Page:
14. Gosh, well done! I’m glad that it was such a pleasant task and I’m really impressed. Like everyone else here, I enjoy seeing other people’s book collections, and yours is very nice. I like that fact that you and Kondo found a nice way to work together, as it were.

    A year or two ago I decided to entirely re-organise my books and I found that very pleasurable although lengthy and I soon began to suspect I had not chosen such a great way of organising the fiction after all. I had planned to shelve it chronologically, I think you can guess the problems that arose and I ended up fudging quite a bit. I was so busy with this system that I didn’t get rid of as many books as I’d hoped.

    I wonder sometimes whether I should return to alphabetical but the thought of doing it all again is too daunting. However, handling and looking at your books does remind you why you have them and love them, it is a satisfying process I agree.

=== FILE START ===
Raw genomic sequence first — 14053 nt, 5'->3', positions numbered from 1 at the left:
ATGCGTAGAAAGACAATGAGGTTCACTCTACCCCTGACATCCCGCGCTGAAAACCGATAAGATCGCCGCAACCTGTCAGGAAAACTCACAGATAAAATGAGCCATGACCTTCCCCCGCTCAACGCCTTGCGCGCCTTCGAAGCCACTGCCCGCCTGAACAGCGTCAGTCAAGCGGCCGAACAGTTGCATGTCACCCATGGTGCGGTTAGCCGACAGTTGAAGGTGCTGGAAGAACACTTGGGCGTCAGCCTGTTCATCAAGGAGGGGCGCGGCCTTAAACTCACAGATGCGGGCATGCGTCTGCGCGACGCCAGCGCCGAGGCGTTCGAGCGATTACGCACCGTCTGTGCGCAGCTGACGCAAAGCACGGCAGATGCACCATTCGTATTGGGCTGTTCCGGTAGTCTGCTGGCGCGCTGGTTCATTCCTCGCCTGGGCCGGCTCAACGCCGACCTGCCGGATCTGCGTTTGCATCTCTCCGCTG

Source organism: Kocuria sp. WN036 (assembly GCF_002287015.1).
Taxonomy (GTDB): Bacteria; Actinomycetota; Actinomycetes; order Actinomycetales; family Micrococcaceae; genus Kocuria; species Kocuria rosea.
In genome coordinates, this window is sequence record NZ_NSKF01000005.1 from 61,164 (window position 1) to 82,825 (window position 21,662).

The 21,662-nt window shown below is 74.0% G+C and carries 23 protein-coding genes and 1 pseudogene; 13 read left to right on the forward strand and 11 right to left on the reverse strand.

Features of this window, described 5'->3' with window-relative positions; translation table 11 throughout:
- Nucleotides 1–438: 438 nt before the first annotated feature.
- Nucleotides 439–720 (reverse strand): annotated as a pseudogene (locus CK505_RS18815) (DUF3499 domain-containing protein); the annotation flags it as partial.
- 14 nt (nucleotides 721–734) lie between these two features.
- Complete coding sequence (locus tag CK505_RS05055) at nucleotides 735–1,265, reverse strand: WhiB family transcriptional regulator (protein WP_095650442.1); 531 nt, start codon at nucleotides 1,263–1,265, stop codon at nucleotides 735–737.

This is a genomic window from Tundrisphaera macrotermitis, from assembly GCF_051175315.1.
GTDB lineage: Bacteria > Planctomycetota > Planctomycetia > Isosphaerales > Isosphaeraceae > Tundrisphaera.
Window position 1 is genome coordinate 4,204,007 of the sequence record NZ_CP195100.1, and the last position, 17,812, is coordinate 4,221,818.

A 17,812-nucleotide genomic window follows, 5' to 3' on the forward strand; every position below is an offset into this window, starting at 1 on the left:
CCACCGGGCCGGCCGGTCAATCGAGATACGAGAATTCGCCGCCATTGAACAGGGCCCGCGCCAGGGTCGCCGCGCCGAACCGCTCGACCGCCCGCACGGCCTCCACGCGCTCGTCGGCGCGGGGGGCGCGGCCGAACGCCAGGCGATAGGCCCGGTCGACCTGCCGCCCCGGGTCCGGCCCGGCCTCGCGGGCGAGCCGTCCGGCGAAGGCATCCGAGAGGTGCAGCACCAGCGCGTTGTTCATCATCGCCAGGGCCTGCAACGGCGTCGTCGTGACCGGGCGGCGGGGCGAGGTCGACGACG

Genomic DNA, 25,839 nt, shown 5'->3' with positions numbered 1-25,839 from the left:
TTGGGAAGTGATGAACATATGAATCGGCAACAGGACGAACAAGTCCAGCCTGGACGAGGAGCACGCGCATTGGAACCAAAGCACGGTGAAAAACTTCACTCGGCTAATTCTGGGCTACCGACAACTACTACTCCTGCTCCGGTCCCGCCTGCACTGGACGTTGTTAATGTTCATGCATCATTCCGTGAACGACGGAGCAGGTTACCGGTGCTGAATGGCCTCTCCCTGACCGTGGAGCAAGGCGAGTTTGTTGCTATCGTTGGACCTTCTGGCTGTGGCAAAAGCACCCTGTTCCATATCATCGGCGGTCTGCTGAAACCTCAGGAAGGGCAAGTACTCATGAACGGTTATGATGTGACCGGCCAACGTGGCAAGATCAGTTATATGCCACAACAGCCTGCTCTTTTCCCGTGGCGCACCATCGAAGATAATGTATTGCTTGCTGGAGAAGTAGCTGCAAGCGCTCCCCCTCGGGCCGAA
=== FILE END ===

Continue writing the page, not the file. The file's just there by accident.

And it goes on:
• I could certainly do more fine-tuning, I tend to sort by category and then let things fall more freely within that. But I’m so glad to know at least which area to turn to when looking for something.

  15. I love seeing other people’s bookshelves! I’m quite a clutterer at the best of times, and I’m unlikely to start getting rid of all my unread or read books (if she says you shouldn’t keep either, which books do you keep?!) but I did give away 350 when I moved house, and it felt surprisingly good.